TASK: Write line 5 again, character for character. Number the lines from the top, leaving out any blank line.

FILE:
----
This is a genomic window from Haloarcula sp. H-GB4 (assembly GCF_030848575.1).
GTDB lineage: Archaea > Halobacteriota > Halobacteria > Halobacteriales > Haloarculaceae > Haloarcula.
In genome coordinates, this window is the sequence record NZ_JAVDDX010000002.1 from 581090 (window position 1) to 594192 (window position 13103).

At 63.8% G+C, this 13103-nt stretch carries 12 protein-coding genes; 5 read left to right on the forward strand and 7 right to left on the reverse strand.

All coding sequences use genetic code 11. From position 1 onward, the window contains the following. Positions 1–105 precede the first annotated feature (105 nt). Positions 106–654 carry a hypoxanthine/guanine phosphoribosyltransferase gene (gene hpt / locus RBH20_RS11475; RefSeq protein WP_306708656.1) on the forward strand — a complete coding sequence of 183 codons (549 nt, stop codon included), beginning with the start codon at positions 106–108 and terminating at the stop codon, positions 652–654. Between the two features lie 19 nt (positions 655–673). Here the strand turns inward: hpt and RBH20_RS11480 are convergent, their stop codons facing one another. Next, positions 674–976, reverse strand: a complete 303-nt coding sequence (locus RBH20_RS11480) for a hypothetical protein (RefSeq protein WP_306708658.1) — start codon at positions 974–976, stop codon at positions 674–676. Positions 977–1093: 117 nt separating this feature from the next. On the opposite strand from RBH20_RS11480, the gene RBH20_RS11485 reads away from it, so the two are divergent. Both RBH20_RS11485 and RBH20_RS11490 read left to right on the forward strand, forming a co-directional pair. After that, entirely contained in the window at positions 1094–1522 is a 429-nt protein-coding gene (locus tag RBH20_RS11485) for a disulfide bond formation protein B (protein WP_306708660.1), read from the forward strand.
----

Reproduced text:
All coding sequences use genetic code 11. From position 1 onward, the window contains the following. Positions 1–105 precede the first annotated feature (105 nt). Positions 106–654 carry a hypoxanthine/guanine phosphoribosyltransferase gene (gene hpt / locus RBH20_RS11475; RefSeq protein WP_306708656.1) on the forward strand — a complete coding sequence of 183 codons (549 nt, stop codon included), beginning with the start codon at positions 106–108 and terminating at the stop codon, positions 652–654. Between the two features lie 19 nt (positions 655–673). Here the strand turns inward: hpt and RBH20_RS11480 are convergent, their stop codons facing one another. Next, positions 674–976, reverse strand: a complete 303-nt coding sequence (locus RBH20_RS11480) for a hypothetical protein (RefSeq protein WP_306708658.1) — start codon at positions 974–976, stop codon at positions 674–676. Positions 977–1093: 117 nt separating this feature from the next. On the opposite strand from RBH20_RS11480, the gene RBH20_RS11485 reads away from it, so the two are divergent. Both RBH20_RS11485 and RBH20_RS11490 read left to right on the forward strand, forming a co-directional pair. After that, entirely contained in the window at positions 1094–1522 is a 429-nt protein-coding gene (locus tag RBH20_RS11485) for a disulfide bond formation protein B (protein WP_306708660.1), read from the forward strand.